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Recovery effort for missing N.S. boy Dylan Ehler will continue over the weekend
HALIFAX -- Police say the recovery operation in Truro, N.S., will continue over the weekend after a three-year-old boy disappeared from his grandmother’s yard Wednesday afternoon.
The search for Dylan Ehler shifted to a recovery operation Thursday evening, following a discussion with the boy’s family.
“Difficult conversation obviously, but the family’s been very strong through this process,” said Truro Police Chief Dave MacNeil during a news conference Friday morning.
“It’s not a decision that we were hoping to come to, but that’s where we are and the reality of the situation right now.”
Search crews returned to the scene Friday morning and remained focused on the Salmon River, which empties into Cobequid Bay.
“We’re in the recovery mode now, so that phase is going to continue until we’ve exhausted everything that we can possibly do,” said MacNeil.
MacNeil said crews will focus their efforts on the shoreline of the Salmon River over the weekend.
Colchester Ground Search and Rescue has set up its operation on the Timbits Soccer Field at Marshland Drive and Park Street.
Boy disappeared from yard Wednesday afternoon
Dylan had been playing with his grandmother outside of her home on Elizabeth Street when he disappeared Wednesday afternoon.
MacNeil told reporters during a news conference on Thursday that she got distracted by her dog and, when she turned around, Dylan was gone.
“His grandmother became briefly distracted and turned around for a moment, and when she turned back, Dylan was no longer in the yard,” said MacNeil.
The boy’s grandfather, Norman Brown, told CTV News that Dylan is very active and loves to run.
“He thinks it’s a game. Once he’s out and about, he loves to run. He was outside with his grandmother. Then he was gone,” said Brown on Thursday.
The boy was reported missing around 1:20 p.m. Wednesday.
Search focused on Salmon River, Cobequid Bay
Friday marked the third day of what has been an extensive search for the missing toddler.
The search has included support from local police, RCMP, a K9 unit, the Truro Fire Service, Ground Search and Rescue teams from Colchester County and Halifax, a DNR helicopter, as well as a dive team.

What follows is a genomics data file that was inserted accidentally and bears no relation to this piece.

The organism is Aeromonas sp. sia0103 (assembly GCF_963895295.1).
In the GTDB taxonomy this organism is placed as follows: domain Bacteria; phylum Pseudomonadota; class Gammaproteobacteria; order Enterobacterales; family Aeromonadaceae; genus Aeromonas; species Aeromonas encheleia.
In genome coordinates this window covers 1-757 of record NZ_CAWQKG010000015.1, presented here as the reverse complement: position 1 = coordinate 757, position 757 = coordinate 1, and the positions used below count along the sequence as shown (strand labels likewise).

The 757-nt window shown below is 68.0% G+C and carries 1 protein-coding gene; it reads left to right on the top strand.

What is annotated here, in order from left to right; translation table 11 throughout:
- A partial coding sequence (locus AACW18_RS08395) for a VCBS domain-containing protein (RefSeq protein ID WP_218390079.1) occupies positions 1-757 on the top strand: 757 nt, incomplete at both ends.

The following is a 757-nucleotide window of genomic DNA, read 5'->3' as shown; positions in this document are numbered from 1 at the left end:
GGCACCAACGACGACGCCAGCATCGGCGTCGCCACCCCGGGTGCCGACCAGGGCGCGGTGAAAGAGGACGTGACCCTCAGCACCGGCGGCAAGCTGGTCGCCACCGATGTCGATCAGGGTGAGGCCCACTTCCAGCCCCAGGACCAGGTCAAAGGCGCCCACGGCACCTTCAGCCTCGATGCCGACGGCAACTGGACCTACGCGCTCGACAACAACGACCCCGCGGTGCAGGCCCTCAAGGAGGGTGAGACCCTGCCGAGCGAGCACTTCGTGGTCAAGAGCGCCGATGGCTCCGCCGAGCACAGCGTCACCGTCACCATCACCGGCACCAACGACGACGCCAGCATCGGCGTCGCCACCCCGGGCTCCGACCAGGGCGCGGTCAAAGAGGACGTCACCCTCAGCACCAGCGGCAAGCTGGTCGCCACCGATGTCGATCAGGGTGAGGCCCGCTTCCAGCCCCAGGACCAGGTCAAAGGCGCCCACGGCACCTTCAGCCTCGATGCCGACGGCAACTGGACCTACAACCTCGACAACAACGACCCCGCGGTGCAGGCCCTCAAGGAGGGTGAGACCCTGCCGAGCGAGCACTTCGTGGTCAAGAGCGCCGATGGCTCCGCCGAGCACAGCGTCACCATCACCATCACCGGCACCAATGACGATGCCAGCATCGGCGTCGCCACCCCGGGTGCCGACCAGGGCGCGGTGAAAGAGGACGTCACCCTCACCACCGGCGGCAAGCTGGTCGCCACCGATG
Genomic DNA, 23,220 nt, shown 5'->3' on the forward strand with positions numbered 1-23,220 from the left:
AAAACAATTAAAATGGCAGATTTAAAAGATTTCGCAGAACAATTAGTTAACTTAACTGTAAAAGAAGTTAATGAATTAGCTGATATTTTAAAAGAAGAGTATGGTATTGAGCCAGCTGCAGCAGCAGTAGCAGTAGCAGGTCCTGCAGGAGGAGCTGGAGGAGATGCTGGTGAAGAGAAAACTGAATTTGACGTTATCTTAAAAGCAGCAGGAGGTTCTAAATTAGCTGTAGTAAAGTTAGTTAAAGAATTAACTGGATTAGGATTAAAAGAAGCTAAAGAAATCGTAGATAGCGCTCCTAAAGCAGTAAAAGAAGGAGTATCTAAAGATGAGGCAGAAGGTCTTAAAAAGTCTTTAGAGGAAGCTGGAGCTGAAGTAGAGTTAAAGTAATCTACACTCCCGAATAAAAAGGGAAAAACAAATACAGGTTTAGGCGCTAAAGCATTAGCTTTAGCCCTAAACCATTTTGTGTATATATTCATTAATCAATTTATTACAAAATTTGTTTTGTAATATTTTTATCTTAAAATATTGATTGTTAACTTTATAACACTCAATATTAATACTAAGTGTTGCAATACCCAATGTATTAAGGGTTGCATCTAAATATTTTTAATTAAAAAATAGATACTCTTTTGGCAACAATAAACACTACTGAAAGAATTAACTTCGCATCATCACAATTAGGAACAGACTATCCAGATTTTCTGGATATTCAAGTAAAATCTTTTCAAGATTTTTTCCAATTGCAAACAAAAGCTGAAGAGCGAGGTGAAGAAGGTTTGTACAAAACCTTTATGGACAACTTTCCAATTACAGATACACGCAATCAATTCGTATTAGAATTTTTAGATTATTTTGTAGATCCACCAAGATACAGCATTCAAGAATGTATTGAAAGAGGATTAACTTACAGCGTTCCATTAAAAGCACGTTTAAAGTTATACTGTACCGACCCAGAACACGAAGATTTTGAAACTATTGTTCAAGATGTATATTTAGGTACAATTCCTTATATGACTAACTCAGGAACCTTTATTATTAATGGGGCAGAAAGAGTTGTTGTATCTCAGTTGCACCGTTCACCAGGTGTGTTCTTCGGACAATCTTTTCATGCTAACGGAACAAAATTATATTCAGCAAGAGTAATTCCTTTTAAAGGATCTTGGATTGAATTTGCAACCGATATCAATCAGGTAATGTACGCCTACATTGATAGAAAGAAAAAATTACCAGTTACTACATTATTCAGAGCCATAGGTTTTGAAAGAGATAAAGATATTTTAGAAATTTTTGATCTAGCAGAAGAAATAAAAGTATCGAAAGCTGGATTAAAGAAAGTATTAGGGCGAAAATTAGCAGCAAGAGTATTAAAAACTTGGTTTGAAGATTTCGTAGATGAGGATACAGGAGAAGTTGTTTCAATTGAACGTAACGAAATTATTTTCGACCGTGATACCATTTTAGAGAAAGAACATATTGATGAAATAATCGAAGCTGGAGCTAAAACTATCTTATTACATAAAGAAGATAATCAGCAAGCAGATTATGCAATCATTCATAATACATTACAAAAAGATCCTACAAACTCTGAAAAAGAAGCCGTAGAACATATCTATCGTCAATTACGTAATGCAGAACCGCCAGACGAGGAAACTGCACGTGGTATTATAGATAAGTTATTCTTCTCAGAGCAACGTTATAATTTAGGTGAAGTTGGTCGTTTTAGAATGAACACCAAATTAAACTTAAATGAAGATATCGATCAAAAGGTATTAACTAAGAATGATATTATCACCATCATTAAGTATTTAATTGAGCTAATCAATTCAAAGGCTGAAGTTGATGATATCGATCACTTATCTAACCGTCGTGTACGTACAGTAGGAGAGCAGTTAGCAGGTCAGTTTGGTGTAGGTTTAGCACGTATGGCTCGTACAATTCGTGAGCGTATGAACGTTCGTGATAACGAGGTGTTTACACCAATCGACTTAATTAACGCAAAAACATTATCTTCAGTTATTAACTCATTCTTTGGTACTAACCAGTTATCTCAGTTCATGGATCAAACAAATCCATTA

Crews have spent three days scouring the ground, air and water, including a quick-moving brook and river, near the grandmother’s home.
Wednesday evening, much of the focus shifted to Lepper Brook and the Salmon River after the boy’s boots were found in the brook.
One boot was found at 7:20 p.m. and the other was found further down the brook, close to where it meets the river, before 9 p.m.
Crews used thermal-imaging and underwater cameras as the extensive search continued overnight and into Thursday morning.
Much of Thursday’s search was focused on the waterways, with crews walking along the Salmon River and up to Cobequid Bay as a helicopter monitored the scene from the air.
The search was suspended overnight and resumed Friday morning. Crews remain focused on the waterways and expanded the search zone further down the river and out into Cobequid Bay.
“We’ve concluded our work around the original site and we’ve expanded that search zone further down the Salmon River toward the mouth of Cobequid Bay,” said MacNeil during Friday’s news conference.
“So we’re continuing to fly that pattern back and forth in the river system and there are searchers that are ready to deploy to those areas as well, on foot, if required.”
'Nova Scotia needs a break'
The boy’s disappearance is yet another difficult situation for residents of Colchester County to process.
Last month, a gunman went on a rampage in Nova Scotia, killing 22 people in several communities close to Truro, N.S.
Last week, a Canadian Forces helicopter crashed off the coast of Greece, killing six people, including Sub-Lt. Matthew Pyke, who was originally from Truro and lived in nearby Rawdon.
“We just need a break,” said resident Susan Reddick. “Nova Scotia needs a break.”
“We’ve suffered a lot of tragedy in the last few weeks,” echoed MacNeil. “It’s a strong community and we’re all rallying around to get through this.”
He said there has been a strong show of support in the town since Dylan’s disappearance.
“We’ve got a fantastic community. Our community is very strong, very passionate, and very, very supportive of the police and very supportive of the community in general, and we don’t take that for granted,” said MacNeil.
“The amount of food and well-wishing and people wanting to help has just been amazing.”
Some residents have placed rubber boots on their doorsteps as a sign of hope that the boy may still return home and in a show of support for his family.
“I put out a teddy bear and a blanket hoping that he would … just find his way up the road and I left the light on so he could see my yard is all lit up,” said Reddick.
“I’m a grandmother and I can’t even imagine, what if mine gone missing? I can’t even fathom. Hopefully they will find him.”
Truro Mayor Bill Mills said the displays haven’t gone unnoticed and are bringing some comfort to the town at a tragic time.
“One thing that I really appreciate is the outpouring of support from Nova Scotia, the Maritimes, Atlantic Canada and across the country,” said Mills.
“People wonder if it makes a difference and I’m here to tell you, as mayor of the Town of Truro, it makes a huge difference to feel your support and we thank you for that.”
Nova Scotia Premier Stephen McNeil also offered his condolences to the boy’s family during a news conference Friday afternoon.
“Nova Scotia is hurting and it’s devastating to have to talk about the recovery operation underway for three-year-old Dylan Ehler,” said the premier.
“To his family, it’s hard to find the words. I can’t imagine your pain and I know you’re scared. Hold onto each other and try to stay strong and know that our thoughts and prayers are with you and Dylan.”